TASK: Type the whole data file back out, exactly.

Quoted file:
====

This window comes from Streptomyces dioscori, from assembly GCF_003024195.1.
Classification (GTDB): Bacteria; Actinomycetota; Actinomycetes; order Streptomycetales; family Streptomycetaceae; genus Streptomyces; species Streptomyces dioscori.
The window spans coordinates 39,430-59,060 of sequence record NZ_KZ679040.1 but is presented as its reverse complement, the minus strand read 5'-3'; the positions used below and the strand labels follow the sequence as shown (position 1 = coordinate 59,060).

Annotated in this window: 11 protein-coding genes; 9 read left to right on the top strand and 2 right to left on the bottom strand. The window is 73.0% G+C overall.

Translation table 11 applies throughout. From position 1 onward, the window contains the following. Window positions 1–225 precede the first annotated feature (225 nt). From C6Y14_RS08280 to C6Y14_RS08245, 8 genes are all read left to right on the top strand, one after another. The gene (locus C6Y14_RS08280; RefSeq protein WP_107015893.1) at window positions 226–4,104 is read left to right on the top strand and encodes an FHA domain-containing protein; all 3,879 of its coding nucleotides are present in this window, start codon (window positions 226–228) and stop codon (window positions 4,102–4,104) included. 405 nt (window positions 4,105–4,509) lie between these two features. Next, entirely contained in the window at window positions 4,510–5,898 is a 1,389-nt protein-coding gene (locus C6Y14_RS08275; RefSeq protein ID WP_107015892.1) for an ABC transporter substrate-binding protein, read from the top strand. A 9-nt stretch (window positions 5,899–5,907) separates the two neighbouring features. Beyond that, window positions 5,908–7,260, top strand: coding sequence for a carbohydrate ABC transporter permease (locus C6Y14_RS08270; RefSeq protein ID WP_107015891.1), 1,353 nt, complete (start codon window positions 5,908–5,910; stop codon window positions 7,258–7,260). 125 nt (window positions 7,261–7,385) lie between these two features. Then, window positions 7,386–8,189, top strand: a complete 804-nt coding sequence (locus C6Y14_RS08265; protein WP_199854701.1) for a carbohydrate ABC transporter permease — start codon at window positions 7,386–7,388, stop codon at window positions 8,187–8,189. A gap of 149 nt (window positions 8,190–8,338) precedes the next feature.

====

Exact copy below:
This window comes from Streptomyces dioscori, from assembly GCF_003024195.1.
Classification (GTDB): Bacteria; Actinomycetota; Actinomycetes; order Streptomycetales; family Streptomycetaceae; genus Streptomyces; species Streptomyces dioscori.
The window spans coordinates 39,430-59,060 of sequence record NZ_KZ679040.1 but is presented as its reverse complement, the minus strand read 5'-3'; the positions used below and the strand labels follow the sequence as shown (position 1 = coordinate 59,060).

Annotated in this window: 11 protein-coding genes; 9 read left to right on the top strand and 2 right to left on the bottom strand. The window is 73.0% G+C overall.

Translation table 11 applies throughout. From position 1 onward, the window contains the following. Window positions 1–225 precede the first annotated feature (225 nt). From C6Y14_RS08280 to C6Y14_RS08245, 8 genes are all read left to right on the top strand, one after another. The gene (locus C6Y14_RS08280; RefSeq protein WP_107015893.1) at window positions 226–4,104 is read left to right on the top strand and encodes an FHA domain-containing protein; all 3,879 of its coding nucleotides are present in this window, start codon (window positions 226–228) and stop codon (window positions 4,102–4,104) included. 405 nt (window positions 4,105–4,509) lie between these two features. Next, entirely contained in the window at window positions 4,510–5,898 is a 1,389-nt protein-coding gene (locus C6Y14_RS08275; RefSeq protein ID WP_107015892.1) for an ABC transporter substrate-binding protein, read from the top strand. A 9-nt stretch (window positions 5,899–5,907) separates the two neighbouring features. Beyond that, window positions 5,908–7,260, top strand: coding sequence for a carbohydrate ABC transporter permease (locus C6Y14_RS08270; RefSeq protein ID WP_107015891.1), 1,353 nt, complete (start codon window positions 5,908–5,910; stop codon window positions 7,258–7,260). 125 nt (window positions 7,261–7,385) lie between these two features. Then, window positions 7,386–8,189, top strand: a complete 804-nt coding sequence (locus C6Y14_RS08265; protein WP_199854701.1) for a carbohydrate ABC transporter permease — start codon at window positions 7,386–7,388, stop codon at window positions 8,187–8,189. A gap of 149 nt (window positions 8,190–8,338) precedes the next feature.